“Playing Doctor” – A Cautionary Tale From Health IT Pioneers. – The Health Care Blog


Warner Vincent Slack, MD, a pioneer of medical informatics, was a Professor of Medicine at Harvard Medical School in the Division of Clinical Informatics. When he died in 2018 at age 85, his memoriam read:

“For over 50 years, Dr. Slack conducted pioneering research on the use of computers in the medical world and was one of the founders of medical informatics. His goal was to empower both doctors and patients by improving the communication between them.”

Followers of Dr. Slack have labored hard over the past half-century to design solutions that will strengthen rather than weaken the bonds of the patient-physician relationship. But as he suggested at multiple points throughout his career, this goal becomes exponentially more difficult if politicians are allowed to “play doctor” with citizens’ lives.

His awareness of the fallout of the Terri Schiavo “right to die” case, beginning a dozen years after his seminal publication of  “Patient Power: A Patient Oriented Value System”, likely cast a long shadow on his optimistic vision. The case spanned 15 years, as it rode the poor health and disability of one unfortunate woman literally into her grave with devastating consequences for all concerned. 

As the Supreme Court readies itself to serve up opinions in the Texas vigilante and Mississippi abortion cases, the Schiavo case remains a cautionary tale that deserves a careful review. Here’s a quick summary:

  • Theresa Marie Schindler was born in a Philadelphia suburb on December 3, 1963.
  • Terri married her husband, Michael in 1984 and moved to Florida to be close to her parents. 
  • On February 25, 1990, suffering from an eating disorder, she collapsed in the lobby of their apartment, was resuscitated, and hospitalized.
  • Her husband, Michael, was made legal guardian on June 18, 1990. Two physicians independently declared her in a “permanent vegetative state.” A gastric feeding tube was inserted.
  • In mid-1993, Michael signed a Do Not Resuscitate (DNR) order.
  • In May 1998, he filed a petition to remove the feeding tube.
  • The parents challenged the removal in court and lost. The tube was finally removed on April 24, 2001.
  • The parents charged Michael Schiavo with perjury, and a judge ordered the tube reinserted 2 days later.
  • On September 17, 2003,  the appellate judge ordered the feeding tube removed for a second time.
  • Operation Rescue/Right to Life extremist Randall Terry began daily public demonstrations at the care facility.
  • The Florida legislature passed “Terri’s Law”, allowing Gov. Jeb Bush to order the feeding tube surgically reinserted for the third time.
  • On May 5, 2004, “Terri’s Law” was declared unconstitutional.
  • Senator Mel Martinez’s (R-FL) political career was damaged irreparably when memo’s revealed he played politics with the issue.
  • Senator Bill Frist’s hopes for the presidency went up in smoke on March 17, 2005, when he declared on the Senate floor, “I question it (vegetative state) based on a review of the video footage which I spent an hour or so looking at last night in my office.”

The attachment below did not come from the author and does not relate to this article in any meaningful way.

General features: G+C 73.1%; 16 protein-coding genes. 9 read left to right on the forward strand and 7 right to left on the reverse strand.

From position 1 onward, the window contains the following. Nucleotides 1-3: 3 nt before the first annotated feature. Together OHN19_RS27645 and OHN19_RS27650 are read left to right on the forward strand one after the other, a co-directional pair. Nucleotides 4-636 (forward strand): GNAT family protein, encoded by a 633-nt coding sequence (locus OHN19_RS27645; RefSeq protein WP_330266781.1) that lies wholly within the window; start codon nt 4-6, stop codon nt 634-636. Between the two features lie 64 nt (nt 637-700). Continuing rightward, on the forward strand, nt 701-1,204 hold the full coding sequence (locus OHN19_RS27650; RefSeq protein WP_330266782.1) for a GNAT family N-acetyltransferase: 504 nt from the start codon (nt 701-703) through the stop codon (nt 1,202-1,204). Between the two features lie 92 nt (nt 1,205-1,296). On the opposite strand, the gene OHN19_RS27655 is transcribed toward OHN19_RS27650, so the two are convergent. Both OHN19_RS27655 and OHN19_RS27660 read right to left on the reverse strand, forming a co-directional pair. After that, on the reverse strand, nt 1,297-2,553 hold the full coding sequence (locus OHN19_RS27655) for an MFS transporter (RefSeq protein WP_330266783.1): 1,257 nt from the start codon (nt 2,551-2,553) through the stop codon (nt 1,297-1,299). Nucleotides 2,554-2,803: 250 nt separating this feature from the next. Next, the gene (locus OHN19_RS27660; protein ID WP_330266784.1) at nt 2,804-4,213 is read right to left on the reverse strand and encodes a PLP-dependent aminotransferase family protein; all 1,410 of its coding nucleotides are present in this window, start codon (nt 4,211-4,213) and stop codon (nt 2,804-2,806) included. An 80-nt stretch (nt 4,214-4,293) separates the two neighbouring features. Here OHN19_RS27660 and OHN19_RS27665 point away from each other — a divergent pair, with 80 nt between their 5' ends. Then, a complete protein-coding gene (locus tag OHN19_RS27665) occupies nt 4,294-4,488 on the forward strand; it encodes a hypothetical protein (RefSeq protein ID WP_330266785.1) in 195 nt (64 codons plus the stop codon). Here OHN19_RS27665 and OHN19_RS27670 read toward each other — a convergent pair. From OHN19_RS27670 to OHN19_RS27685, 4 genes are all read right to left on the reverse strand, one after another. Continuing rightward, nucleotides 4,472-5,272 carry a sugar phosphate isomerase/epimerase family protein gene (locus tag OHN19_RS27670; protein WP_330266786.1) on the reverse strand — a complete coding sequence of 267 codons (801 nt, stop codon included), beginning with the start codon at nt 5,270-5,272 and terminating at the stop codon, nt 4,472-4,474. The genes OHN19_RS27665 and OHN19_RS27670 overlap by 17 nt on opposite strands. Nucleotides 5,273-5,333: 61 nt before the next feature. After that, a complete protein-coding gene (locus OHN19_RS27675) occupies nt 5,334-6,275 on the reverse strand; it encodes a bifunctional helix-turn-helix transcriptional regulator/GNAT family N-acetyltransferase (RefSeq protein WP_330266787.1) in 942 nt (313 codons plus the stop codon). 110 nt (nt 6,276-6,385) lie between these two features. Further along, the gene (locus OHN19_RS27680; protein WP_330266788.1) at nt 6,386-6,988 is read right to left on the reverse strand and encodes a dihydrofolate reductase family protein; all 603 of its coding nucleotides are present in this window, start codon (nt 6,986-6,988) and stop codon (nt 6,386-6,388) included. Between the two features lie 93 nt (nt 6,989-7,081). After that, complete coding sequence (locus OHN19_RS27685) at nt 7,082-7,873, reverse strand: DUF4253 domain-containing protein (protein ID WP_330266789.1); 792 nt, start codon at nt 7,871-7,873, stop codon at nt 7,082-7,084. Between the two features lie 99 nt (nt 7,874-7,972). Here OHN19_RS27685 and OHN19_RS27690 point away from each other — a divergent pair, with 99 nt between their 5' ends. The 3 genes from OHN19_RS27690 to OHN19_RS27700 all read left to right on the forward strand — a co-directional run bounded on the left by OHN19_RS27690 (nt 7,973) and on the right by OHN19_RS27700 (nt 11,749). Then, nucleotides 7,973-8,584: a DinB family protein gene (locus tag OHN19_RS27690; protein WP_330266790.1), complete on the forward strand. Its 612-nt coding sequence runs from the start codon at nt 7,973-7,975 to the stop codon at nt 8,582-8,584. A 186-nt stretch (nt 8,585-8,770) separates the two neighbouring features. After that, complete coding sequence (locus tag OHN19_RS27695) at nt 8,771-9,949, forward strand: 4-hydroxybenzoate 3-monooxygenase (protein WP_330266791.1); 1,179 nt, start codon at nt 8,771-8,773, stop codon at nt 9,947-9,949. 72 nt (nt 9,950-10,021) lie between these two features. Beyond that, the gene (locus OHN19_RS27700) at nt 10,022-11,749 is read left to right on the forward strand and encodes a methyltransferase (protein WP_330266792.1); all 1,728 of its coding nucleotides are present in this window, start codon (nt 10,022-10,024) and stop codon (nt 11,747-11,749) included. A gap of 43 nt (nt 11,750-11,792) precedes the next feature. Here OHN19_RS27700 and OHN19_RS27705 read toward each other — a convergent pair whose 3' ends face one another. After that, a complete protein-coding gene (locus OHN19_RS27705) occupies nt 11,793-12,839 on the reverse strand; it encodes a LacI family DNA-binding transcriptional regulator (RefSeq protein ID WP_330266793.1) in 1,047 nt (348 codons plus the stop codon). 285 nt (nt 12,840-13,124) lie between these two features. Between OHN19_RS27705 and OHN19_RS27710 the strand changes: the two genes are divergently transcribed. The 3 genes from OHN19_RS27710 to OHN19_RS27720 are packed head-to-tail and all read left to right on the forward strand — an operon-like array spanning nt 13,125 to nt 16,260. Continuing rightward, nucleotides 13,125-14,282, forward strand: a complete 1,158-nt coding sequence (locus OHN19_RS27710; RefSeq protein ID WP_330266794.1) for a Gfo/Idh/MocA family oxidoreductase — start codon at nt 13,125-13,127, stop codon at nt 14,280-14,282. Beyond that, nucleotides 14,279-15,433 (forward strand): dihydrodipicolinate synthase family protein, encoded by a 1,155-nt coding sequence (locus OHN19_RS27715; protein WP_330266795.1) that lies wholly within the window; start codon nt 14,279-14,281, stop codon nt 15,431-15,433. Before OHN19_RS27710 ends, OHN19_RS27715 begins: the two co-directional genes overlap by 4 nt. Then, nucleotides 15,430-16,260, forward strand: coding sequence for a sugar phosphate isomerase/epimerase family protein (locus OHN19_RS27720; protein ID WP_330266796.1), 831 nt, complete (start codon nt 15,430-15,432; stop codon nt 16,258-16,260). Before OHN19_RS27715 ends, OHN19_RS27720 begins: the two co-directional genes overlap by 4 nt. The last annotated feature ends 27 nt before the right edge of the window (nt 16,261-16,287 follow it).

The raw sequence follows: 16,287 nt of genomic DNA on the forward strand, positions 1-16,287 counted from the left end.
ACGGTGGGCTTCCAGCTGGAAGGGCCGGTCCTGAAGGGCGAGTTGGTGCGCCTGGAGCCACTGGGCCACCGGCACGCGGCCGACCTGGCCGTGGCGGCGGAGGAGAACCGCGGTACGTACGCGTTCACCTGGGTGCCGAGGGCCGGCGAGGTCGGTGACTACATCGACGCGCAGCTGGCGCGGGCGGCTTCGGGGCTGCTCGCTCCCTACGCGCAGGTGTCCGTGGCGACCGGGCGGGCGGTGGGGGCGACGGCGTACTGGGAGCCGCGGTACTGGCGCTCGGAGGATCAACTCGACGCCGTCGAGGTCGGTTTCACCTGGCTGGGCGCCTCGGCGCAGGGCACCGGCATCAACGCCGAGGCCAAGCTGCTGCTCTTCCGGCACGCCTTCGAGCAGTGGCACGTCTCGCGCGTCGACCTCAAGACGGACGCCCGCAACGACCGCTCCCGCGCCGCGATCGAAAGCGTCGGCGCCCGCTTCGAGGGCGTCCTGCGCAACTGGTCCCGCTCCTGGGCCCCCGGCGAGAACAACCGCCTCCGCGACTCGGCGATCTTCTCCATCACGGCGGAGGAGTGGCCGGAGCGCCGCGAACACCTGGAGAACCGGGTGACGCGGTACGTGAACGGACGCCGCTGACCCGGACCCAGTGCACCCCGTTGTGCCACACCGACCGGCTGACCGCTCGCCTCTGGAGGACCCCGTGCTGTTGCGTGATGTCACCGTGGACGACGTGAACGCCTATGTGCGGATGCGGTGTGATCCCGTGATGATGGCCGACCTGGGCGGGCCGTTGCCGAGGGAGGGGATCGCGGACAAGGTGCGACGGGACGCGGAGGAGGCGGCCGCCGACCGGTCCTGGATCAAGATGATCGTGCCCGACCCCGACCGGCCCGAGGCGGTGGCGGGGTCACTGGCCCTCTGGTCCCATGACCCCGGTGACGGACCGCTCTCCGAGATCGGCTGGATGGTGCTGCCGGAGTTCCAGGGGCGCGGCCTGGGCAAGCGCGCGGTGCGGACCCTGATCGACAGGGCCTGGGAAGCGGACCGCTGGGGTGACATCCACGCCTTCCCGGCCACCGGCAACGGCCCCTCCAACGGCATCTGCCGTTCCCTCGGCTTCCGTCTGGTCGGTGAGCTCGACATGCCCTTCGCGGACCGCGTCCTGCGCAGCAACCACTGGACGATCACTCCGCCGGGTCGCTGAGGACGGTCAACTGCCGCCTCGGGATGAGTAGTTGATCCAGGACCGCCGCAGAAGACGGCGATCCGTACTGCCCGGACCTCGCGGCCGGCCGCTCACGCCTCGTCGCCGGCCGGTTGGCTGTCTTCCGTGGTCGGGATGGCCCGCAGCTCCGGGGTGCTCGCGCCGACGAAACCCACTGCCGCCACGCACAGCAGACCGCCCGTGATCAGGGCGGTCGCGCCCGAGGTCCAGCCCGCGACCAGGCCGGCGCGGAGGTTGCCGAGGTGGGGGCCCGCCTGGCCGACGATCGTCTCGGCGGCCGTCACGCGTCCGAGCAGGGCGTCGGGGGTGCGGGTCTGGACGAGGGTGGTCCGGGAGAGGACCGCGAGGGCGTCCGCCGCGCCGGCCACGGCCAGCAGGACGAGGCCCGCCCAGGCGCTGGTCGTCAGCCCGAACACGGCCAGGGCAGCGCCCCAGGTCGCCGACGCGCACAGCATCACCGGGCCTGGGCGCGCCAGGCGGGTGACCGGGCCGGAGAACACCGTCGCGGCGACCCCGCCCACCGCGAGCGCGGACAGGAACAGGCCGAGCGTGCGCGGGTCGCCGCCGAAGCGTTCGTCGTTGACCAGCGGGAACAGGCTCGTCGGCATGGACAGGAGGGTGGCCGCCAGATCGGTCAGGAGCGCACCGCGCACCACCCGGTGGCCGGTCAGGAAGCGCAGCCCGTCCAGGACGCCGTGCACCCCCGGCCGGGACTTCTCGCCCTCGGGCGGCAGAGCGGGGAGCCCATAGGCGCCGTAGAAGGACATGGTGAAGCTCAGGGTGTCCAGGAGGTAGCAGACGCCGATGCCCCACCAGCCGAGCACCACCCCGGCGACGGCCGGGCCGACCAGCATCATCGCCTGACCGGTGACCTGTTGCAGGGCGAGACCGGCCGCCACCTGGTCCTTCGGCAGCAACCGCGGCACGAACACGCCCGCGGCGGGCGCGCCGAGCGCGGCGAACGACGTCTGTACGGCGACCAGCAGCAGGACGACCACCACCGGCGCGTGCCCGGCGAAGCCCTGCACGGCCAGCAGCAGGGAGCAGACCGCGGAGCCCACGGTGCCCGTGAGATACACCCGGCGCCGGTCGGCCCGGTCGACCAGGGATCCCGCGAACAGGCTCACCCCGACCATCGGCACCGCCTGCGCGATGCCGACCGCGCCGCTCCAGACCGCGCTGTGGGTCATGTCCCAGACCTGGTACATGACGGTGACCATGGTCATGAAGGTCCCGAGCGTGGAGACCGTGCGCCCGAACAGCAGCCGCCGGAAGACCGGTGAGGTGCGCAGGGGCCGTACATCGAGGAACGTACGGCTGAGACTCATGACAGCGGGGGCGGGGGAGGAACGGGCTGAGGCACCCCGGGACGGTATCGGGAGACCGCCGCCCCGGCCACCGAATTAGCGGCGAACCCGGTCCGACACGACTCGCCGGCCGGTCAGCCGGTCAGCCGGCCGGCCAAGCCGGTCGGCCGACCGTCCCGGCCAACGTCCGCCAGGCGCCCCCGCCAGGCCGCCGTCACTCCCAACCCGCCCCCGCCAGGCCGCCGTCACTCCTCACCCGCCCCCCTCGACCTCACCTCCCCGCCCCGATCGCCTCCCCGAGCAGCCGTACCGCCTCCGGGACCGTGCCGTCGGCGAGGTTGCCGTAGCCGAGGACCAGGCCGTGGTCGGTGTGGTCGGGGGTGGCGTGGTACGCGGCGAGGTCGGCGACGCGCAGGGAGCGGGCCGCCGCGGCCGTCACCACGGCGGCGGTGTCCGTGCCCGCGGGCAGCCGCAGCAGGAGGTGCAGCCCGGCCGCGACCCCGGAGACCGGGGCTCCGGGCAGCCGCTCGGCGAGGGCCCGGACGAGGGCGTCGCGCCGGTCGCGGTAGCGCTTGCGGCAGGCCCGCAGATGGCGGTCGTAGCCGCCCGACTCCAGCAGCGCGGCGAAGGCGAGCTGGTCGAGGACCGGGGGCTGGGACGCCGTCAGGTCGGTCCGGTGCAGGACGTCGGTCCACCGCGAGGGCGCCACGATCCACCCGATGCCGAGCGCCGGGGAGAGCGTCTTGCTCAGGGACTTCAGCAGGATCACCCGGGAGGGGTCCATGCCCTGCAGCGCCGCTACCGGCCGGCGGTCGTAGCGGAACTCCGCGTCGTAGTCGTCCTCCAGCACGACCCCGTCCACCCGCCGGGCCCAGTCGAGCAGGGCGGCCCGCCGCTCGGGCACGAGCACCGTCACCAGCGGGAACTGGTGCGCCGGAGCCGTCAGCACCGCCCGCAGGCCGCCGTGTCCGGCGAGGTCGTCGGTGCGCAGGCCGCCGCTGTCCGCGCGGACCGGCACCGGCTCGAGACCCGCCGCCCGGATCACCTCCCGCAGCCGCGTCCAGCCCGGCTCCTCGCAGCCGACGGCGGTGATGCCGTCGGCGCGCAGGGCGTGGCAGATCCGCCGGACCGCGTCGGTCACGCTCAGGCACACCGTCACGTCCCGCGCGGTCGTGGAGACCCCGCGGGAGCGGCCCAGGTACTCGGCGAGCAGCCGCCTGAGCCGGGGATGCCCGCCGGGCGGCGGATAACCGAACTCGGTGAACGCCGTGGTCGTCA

• President Bush transferred the case to Federal Courts. The Federal Court agreed with prior State Court Appeals.
  • Terri Schiavo’s feeding tube was removed a final time on March 24, 2005. She died at a Pinellas Park hospice on March 31, 2005.

In 2010, Dr. Slack wrote, “Dialogue between physician and patient continues to be the mainstay of clinical medicine.” Clearly, not all health technology innovators share this narrow focus. Much of today’s emphasis is on securing patient autonomy by enabling faster and more accurate prescriptions, rapid information sharing, reduced paperwork, reduced unnecessary tests, increased reliable follow-through, and privacy and security of information. 

But Slack argued that flawless information management is no substitute for the guidance and advice of a trusted professional when faced with a complex life and death decision. Such was the case in the Schiavo end-of-life debate ensnarled for 15 years in our nation’s courts. A more current example of malign interference is the attempt by Governor Greg Abbott to allow citizen vigilantes to insert themselves into complex individualized decisions by women facing an unintended or unwanted pregnancy.

Health information technology should be both assistive and transformational. Dr. Slack’s contemporary, Canadian-born American biomedical engineer and educator, Edward (Ted) Shortliffe MD. Ph.D. echoed this same theme in an address to the American Philosophical Society in Philadelphia in 1991. He said, “Any effort to anticipate the effect of information technology on relationships between patients and physicians must be viewed in this larger context of social change. Both doctors and patients will be very different… if there is any resulting dehumanization, it will occur because we allow it to happen, not because there is something inherently dehumanizing in the technology itself.”

Must HIT innovators now insert themselves directly into contentious contemporary issues such as abortion rights? No. But Slack would argue that the opportunity for HIT innovators to continue to design products that fully empower contemporary patients does solidly align with the patient’s rights movements, and requires an element of social awareness and engagement in the issues of the day.

Mike Magee, MD is a Medical Historian and Health Economist, and author of “CodeBlue: Inside the Medical Industrial Complex.“

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